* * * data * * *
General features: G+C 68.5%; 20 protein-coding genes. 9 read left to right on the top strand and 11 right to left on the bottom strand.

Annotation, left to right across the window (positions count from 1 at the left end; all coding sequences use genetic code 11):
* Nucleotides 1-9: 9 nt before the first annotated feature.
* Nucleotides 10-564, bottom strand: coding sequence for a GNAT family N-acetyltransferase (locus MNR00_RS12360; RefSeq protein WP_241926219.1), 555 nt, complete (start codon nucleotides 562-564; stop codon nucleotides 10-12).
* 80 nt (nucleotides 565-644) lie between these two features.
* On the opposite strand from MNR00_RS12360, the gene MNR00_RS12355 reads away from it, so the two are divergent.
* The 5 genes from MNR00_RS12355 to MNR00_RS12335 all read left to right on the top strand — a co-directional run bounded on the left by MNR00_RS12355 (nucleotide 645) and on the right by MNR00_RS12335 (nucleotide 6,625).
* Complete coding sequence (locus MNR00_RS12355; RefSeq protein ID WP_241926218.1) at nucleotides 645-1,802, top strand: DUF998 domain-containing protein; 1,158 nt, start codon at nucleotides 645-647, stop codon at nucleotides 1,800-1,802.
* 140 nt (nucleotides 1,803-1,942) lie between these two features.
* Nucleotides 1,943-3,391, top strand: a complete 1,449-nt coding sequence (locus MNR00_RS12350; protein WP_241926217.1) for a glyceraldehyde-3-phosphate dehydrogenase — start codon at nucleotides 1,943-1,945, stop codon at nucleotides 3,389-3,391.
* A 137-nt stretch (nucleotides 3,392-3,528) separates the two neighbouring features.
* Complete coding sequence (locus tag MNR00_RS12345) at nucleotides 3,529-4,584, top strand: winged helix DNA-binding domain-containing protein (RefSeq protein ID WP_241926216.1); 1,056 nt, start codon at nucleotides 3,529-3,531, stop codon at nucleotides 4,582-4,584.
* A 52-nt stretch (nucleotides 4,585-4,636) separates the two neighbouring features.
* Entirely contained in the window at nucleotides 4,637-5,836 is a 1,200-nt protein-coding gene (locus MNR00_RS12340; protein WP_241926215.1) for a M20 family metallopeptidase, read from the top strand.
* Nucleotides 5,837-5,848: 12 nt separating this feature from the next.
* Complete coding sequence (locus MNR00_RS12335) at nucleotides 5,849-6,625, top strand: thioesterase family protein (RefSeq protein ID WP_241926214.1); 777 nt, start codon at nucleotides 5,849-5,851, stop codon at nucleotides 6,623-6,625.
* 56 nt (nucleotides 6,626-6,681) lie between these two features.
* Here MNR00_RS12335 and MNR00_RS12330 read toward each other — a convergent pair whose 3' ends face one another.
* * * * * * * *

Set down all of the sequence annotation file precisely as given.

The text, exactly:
General features: G+C 68.5%; 20 protein-coding genes. 9 read left to right on the top strand and 11 right to left on the bottom strand.

Annotation, left to right across the window (positions count from 1 at the left end; all coding sequences use genetic code 11):
* Nucleotides 1-9: 9 nt before the first annotated feature.
* Nucleotides 10-564, bottom strand: coding sequence for a GNAT family N-acetyltransferase (locus MNR00_RS12360; RefSeq protein WP_241926219.1), 555 nt, complete (start codon nucleotides 562-564; stop codon nucleotides 10-12).
* 80 nt (nucleotides 565-644) lie between these two features.
* On the opposite strand from MNR00_RS12360, the gene MNR00_RS12355 reads away from it, so the two are divergent.
* The 5 genes from MNR00_RS12355 to MNR00_RS12335 all read left to right on the top strand — a co-directional run bounded on the left by MNR00_RS12355 (nucleotide 645) and on the right by MNR00_RS12335 (nucleotide 6,625).
* Complete coding sequence (locus MNR00_RS12355; RefSeq protein ID WP_241926218.1) at nucleotides 645-1,802, top strand: DUF998 domain-containing protein; 1,158 nt, start codon at nucleotides 645-647, stop codon at nucleotides 1,800-1,802.
* 140 nt (nucleotides 1,803-1,942) lie between these two features.
* Nucleotides 1,943-3,391, top strand: a complete 1,449-nt coding sequence (locus MNR00_RS12350; protein WP_241926217.1) for a glyceraldehyde-3-phosphate dehydrogenase — start codon at nucleotides 1,943-1,945, stop codon at nucleotides 3,389-3,391.
* A 137-nt stretch (nucleotides 3,392-3,528) separates the two neighbouring features.
* Complete coding sequence (locus tag MNR00_RS12345) at nucleotides 3,529-4,584, top strand: winged helix DNA-binding domain-containing protein (RefSeq protein ID WP_241926216.1); 1,056 nt, start codon at nucleotides 3,529-3,531, stop codon at nucleotides 4,582-4,584.
* A 52-nt stretch (nucleotides 4,585-4,636) separates the two neighbouring features.
* Entirely contained in the window at nucleotides 4,637-5,836 is a 1,200-nt protein-coding gene (locus MNR00_RS12340; protein WP_241926215.1) for a M20 family metallopeptidase, read from the top strand.
* Nucleotides 5,837-5,848: 12 nt separating this feature from the next.
* Complete coding sequence (locus MNR00_RS12335) at nucleotides 5,849-6,625, top strand: thioesterase family protein (RefSeq protein ID WP_241926214.1); 777 nt, start codon at nucleotides 5,849-5,851, stop codon at nucleotides 6,623-6,625.
* 56 nt (nucleotides 6,626-6,681) lie between these two features.
* Here MNR00_RS12335 and MNR00_RS12330 read toward each other — a convergent pair whose 3' ends face one another.